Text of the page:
Revere, Massachusetts – Indie developer James Hollender’s Life Inventory apps (one for iPad & another for iPhone or iPod touch) are on sale with 20% off Memorial Day Weekend. The Life Inventory apps may be complex, but once understood are amazing. These apps guide users in creating their own Life Inventory, another term for Moral Inventory, which can provide greater self understanding of personality, strengths and weaknesses leading to a better quality of life. These apps allow any user, even someone not in a 12-Step program, to learn more about themselves than they ever thought possible and at only a small fraction the cost of a single visit to a therapist.
“If your smartphone has become your personal trainer, assistant, and even financial advisor, why not turn it into your therapist as well? Life Inventory app for iOS is here to help you understand what makes you tick. This app helps you create your own Life Inventory or Moral Inventory to provide you with better understanding of your personality, strengths, and weaknesses to help you live a better life.” – Canadian Reviewer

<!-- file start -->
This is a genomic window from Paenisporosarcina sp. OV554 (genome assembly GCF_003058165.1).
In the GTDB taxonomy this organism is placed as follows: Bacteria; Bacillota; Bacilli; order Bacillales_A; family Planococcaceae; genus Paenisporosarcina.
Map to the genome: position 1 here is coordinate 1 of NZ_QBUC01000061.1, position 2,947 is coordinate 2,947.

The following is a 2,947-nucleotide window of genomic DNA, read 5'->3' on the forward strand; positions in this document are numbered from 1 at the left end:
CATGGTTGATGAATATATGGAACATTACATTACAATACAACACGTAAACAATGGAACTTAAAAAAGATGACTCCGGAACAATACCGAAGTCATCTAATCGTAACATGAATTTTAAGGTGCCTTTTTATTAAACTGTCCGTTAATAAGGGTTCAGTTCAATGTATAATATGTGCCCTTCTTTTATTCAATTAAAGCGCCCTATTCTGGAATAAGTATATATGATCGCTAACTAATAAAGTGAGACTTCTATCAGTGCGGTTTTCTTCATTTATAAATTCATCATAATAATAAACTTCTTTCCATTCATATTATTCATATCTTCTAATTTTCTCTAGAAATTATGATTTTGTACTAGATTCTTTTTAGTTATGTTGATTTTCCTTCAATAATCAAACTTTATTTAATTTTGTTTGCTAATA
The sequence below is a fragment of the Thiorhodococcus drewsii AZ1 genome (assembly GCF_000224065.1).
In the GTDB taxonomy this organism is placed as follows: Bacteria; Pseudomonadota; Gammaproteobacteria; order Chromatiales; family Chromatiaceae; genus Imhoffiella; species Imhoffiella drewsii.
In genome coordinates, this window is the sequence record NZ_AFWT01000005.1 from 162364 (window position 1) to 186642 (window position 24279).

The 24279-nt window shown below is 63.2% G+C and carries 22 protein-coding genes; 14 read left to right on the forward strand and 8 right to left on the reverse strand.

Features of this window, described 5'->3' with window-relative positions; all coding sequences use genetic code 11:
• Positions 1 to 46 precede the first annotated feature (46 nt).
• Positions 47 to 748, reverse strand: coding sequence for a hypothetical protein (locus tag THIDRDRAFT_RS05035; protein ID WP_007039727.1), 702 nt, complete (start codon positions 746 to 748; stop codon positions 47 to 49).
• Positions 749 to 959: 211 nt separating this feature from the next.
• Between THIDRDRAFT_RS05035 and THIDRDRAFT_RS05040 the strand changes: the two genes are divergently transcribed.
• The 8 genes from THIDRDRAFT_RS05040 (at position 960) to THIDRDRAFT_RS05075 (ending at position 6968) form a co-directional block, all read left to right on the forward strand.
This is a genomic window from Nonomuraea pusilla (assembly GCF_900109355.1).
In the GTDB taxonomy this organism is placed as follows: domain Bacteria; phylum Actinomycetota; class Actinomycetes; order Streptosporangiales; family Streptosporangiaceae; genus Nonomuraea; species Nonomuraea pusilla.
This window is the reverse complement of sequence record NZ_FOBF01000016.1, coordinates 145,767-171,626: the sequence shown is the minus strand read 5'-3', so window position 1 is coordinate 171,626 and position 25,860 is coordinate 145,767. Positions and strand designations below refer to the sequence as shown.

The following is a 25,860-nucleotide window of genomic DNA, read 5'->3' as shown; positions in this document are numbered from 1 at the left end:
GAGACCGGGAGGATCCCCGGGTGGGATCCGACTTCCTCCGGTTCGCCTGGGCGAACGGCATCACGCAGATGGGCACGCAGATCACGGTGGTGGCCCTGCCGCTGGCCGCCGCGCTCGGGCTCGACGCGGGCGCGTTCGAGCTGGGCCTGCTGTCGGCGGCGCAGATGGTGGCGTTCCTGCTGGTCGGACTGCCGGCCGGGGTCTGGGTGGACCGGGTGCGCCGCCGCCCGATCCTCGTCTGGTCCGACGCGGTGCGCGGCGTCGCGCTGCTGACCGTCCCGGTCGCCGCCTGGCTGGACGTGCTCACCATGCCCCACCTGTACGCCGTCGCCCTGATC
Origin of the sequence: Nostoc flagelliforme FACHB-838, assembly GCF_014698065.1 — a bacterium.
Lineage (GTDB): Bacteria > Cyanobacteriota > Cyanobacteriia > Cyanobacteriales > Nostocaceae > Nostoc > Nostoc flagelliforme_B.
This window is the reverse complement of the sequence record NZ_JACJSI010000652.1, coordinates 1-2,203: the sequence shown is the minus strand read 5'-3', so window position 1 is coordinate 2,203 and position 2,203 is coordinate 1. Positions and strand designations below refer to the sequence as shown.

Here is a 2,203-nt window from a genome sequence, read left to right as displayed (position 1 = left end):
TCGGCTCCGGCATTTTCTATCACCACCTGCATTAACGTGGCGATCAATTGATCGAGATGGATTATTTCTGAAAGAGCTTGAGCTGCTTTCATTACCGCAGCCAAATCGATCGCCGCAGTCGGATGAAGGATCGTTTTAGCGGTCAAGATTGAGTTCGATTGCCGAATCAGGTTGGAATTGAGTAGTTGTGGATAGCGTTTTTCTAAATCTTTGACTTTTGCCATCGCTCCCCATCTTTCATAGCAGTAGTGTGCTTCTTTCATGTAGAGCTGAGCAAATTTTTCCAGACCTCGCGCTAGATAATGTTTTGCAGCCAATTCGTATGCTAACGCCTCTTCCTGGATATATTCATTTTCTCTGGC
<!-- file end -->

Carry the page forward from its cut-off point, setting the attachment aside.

Additional security has been added to the Life Inventory apps which doesn’t allow any access to the app at startup until proper authentication has been supplied, but only if the user has password protection implemented. This was a feature requested by a user who sometimes wants to loan out his iOS device, but doesn’t want the other user to see anything, even the instructions.
The Life Inventory for iPad app was rated as the 3rd Top iOS App for 2012:
Life Inventory for iPad: This iPad top iOs apps 2012 as the potential to let users create their very own Life Stock, which may present higher self-understanding of their character, strengths, and weaknesses. Life Stock is geared towards folks working by manner of a 12 step AA program and has quite quite a bit of spiritual connotations as faith and fellowship is the cornerstone of these kinds of programs. It assists customers in probing into not solely what happened, but in addition why it happened. Life Stock is certainly equivalent to moral inventory. Because the idea behind the app is advanced, new users might wrestle a bit with it. Life Stock is suitable with iPad and requires iOS 4.3 or later. This app costs USD 9.99. There may be additionally an iPhone version available.